ALONE IN LOFOTEN
April 28 - 30, 2015
The Lofoten Islands in northern Norway host one of the world’s largest fisheries. For the last 1,000 years, fishing has provided the primary livelihood for the vast majority of island residents. Northeast Arctic cod arrive in the millions in the surrounding Arctic waters between February and April to spawn. Had I known this prior to the long journey, I may not have arrived at the end of the season when over 17,000 tons of stockfish are hung to dry on a labyrinth of wood racks. The smell repelled tourists and residents, closed virtually every business, museum, and tour, and left me in some kind of self-guided twilight zone.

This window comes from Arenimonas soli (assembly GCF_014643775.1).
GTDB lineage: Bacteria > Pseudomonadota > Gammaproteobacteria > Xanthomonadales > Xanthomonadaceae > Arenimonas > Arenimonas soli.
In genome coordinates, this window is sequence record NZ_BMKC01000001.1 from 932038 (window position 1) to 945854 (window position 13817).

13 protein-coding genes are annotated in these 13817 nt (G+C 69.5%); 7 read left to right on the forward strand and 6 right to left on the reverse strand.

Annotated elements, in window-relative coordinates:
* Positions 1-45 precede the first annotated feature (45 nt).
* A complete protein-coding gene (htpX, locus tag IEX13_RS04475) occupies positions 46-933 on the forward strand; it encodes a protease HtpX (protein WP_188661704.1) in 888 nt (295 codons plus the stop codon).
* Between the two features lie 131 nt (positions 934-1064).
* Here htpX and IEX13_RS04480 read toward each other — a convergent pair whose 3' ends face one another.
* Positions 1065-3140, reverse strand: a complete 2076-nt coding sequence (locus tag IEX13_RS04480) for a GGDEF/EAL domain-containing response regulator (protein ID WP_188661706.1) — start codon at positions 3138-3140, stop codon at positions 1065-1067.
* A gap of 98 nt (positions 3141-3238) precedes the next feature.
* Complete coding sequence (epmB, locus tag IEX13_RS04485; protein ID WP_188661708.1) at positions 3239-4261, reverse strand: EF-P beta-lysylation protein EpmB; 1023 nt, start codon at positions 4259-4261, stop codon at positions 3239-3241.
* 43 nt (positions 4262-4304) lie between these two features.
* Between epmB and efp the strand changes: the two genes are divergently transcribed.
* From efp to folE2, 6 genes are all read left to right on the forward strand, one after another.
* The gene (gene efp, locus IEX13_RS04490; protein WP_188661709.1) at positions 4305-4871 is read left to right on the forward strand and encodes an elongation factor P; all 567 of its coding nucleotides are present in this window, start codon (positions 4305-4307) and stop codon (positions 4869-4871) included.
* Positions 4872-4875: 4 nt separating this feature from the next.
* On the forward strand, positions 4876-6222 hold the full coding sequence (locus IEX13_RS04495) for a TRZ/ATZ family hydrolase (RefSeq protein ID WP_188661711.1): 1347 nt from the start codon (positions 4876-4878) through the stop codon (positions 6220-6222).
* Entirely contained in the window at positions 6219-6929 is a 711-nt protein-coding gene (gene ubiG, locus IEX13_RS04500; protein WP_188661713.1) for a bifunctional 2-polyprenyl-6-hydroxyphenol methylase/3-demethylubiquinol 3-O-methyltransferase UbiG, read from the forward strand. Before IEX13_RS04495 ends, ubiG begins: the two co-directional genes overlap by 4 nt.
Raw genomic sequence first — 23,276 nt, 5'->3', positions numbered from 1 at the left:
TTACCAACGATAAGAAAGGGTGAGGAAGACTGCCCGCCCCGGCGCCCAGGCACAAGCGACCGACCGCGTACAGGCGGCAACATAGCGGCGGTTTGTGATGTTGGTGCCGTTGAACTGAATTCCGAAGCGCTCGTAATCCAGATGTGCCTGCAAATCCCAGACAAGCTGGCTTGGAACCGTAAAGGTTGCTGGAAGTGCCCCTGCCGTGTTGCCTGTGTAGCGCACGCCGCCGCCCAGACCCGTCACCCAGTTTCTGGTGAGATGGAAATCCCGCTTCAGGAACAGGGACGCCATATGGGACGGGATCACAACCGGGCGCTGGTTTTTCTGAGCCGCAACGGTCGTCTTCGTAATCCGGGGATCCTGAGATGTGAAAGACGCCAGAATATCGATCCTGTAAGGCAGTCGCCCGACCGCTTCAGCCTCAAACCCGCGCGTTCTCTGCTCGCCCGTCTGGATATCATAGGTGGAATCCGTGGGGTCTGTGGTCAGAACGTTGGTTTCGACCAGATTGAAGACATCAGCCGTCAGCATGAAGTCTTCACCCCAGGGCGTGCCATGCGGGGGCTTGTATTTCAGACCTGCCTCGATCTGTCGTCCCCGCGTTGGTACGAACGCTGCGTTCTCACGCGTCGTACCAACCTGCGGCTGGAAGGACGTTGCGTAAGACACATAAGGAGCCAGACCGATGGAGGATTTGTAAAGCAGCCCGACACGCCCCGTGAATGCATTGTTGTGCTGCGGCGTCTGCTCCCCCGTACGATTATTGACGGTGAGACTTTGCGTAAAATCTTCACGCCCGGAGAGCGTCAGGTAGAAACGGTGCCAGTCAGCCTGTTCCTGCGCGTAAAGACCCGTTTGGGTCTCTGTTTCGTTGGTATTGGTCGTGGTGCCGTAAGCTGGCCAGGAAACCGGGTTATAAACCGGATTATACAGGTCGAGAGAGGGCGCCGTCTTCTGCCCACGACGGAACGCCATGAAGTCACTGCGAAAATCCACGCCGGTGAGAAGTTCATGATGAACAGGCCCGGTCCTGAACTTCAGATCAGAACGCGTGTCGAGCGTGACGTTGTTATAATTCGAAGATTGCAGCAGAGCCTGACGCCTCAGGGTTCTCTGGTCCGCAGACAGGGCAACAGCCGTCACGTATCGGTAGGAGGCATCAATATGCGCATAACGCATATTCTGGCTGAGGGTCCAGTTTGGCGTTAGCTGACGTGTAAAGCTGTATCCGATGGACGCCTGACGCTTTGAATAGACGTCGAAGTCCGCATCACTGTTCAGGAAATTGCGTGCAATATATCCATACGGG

But it turned out to be a happy mistake. I had the whole place to myself. The only activities I planned took place after sunset. A permanent electric blue twilight soaked over a full moon until sunrise. I spent 48 hours sleeplessly exploring these daisy-chain islands. And when I returned to Oslo, my cousin Øistein recommended I burn my clothes. Being a true family host, he made me dinner that night. It was cod.
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